Is the New Planet Proxima b Really Habitable?

It depends on water, radiation, and other factors still unknown.

Artist's conception of the surface of Proxima b. (ESO/M. Kornmesser)

Yesterday’s announcement of a newly discovered planet in the solar system closest to us has scientists excited, and with good reason. Proxima Centauri b is now the closest exoplanet yet found. In fact, it’s the closest that can be found outside of our solar system (give or take a few million kilometers).

Current data indicate that the planet, named Proxima b, is nearly the size of our own planet, with about 1.3 Earth masses. It orbits its faint central star, a red dwarf or M star, in 11.2 days. Given its orbital location, liquid water could be present on its surface. We have now detected close to 50 planets in the so-called “habitable zone” of their suns, but laudably, the authors chose more cautious wording, and said that the new planet is in a “temperate” orbit around Proxima Centauri.

This makes sense, as we cannot distinguish based on current data whether the planet may be like Mercury, Venus, or Earth, or perhaps unlike anything in our solar system. Proxima Centauri, like other M stars, emits strong solar flares and X-ray emissions that would make the origin of life challenging on the surface of a nearby planet. We don’t know about the initial water endowment of the planet around Proxima Centauri, but modeling (as reported in a paper posted just yesterday) indicates it should have lost less than an Earth’s ocean of water during its history. So if Proxima b originally received around the same amount of water that Earth did, there should still be plenty of water around, which increases the potential for life.

We also don‘t know whether the planet has a geomagnetic field to protect its surface from Proxima Centauri’s extreme radiation. This may be a critical factor for life, since it would be so close to the star. Other parameters have to be right for life to originate and evolve, as well, including the availability of organic compounds and the presence of an effective mechanism for recycling nutrients, such as plate tectonics.

Nevertheless, the discovery marks a significant step forward. A potentially habitable exoplanet so close to us will spur development of spectroscopic tools to probe whether the planet has an atmosphere, and if so, what type. It will also provide momentum to those thinking about ways to travel to the next solar system, as envisioned by the 100-Year Starship Initiative.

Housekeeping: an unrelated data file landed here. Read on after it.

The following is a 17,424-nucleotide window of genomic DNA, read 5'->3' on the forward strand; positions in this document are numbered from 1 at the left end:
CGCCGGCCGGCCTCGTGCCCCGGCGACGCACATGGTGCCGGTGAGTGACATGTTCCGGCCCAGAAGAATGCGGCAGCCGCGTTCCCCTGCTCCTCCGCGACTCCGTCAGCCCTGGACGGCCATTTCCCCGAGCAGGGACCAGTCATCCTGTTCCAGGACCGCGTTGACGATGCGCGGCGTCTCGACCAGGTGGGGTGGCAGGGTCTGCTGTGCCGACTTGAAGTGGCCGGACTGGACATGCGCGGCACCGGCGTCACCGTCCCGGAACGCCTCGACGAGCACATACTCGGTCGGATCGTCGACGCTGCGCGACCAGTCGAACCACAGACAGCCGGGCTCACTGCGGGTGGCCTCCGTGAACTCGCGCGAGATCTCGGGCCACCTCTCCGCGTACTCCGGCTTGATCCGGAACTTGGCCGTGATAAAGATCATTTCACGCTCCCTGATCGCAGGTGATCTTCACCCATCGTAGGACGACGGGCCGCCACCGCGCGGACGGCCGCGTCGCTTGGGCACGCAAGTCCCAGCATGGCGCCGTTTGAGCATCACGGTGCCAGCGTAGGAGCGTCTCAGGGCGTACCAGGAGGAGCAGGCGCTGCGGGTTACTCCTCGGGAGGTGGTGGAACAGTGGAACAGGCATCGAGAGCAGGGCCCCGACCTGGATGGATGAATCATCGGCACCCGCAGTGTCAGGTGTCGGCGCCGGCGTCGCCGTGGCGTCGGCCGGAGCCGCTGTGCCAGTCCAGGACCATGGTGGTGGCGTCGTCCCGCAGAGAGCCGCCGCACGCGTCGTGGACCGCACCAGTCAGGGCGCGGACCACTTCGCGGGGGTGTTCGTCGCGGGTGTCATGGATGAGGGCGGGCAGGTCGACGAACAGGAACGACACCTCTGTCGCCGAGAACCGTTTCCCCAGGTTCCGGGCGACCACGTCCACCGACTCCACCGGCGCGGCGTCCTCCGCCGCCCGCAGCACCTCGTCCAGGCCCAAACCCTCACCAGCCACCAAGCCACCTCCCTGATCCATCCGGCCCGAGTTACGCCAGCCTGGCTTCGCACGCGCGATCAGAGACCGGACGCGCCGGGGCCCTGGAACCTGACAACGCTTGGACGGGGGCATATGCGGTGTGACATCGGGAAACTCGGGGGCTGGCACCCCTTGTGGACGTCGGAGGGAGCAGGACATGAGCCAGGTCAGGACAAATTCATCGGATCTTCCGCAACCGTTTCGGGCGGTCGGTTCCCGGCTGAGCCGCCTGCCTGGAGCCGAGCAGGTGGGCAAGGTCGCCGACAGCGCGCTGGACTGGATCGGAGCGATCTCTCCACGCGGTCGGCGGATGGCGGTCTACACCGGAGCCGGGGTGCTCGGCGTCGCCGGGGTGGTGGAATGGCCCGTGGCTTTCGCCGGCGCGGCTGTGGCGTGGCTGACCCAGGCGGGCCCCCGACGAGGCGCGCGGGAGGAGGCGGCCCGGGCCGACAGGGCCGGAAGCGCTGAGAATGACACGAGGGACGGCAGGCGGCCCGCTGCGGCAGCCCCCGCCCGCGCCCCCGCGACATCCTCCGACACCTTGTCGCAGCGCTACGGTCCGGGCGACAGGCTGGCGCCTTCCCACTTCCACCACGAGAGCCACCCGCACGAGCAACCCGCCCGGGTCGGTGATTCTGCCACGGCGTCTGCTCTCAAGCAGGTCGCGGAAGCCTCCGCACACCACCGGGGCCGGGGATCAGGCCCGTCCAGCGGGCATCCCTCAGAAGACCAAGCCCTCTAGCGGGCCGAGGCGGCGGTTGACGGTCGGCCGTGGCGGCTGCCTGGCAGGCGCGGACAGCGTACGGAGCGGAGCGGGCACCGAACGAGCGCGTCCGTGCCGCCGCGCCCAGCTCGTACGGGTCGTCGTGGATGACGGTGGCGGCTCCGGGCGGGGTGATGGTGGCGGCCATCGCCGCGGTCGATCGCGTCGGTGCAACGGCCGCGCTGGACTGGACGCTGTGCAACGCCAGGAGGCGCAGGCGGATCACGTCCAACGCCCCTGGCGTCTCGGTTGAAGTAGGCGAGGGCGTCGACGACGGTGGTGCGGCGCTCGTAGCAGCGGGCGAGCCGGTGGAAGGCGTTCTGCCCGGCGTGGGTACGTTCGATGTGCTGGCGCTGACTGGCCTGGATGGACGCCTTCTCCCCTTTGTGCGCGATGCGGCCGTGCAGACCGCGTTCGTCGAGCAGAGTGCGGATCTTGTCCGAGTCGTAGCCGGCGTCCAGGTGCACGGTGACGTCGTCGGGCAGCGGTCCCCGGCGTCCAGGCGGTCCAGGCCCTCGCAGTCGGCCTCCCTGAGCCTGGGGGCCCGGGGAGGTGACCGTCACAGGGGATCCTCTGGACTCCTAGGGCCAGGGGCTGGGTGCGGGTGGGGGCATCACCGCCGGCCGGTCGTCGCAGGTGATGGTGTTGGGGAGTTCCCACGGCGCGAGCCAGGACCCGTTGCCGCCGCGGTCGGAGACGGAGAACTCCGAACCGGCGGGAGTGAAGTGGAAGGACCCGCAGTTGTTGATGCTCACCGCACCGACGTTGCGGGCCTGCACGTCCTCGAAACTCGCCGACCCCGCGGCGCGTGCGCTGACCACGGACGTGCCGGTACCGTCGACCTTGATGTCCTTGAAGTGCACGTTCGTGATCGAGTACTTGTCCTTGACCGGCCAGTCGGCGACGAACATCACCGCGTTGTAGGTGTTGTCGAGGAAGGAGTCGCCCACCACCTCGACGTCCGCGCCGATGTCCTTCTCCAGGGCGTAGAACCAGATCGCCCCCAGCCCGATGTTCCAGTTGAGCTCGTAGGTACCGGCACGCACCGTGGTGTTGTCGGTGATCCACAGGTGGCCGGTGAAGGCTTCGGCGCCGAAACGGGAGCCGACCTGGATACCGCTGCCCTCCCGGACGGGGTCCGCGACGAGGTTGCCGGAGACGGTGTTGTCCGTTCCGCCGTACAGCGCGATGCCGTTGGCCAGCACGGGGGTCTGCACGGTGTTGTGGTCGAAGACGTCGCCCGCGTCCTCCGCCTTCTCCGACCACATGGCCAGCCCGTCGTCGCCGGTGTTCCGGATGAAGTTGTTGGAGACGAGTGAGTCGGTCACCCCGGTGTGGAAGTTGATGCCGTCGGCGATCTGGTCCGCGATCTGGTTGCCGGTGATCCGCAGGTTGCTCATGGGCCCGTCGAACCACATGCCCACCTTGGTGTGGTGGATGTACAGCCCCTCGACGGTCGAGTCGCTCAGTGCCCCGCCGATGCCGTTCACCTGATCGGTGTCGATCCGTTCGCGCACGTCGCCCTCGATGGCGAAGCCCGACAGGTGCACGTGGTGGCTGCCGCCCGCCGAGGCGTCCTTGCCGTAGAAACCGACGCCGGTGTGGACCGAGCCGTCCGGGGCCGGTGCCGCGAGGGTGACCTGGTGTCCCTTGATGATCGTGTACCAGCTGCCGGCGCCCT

But don’t be fooled. I attended the first 100-Year Starship meeting and came away thinking that we are still light years from developing any type of warp drive, if that’s even possible. If we have to use today’s propulsion, we would quickly realize that 4.2 light years is a really, really long way to go. Anything in our solar system would seem a stone’s throw away in comparison.

I don’t mean to be a downer, though. This discovery is awe-inspiring, and at least for the short-term we can expect some good science-fiction movies. In the long-term we should gain more and more insight into our closest solar system, until some day, hopefully, we’re able to send a robotic probe to Proxima b—perhaps even in our lifetime.

About Dirk Schulze-Makuch
Dirk Schulze-Makuch

Dirk Schulze-Makuch is a Professor at the Technical University Berlin, Germany, an Adjunct Professor at Arizona State University and Washington State University, and an affiliate of the SETI Institute in Mountain View, California. He has published seven books related to astrobiology and planetary habitability.

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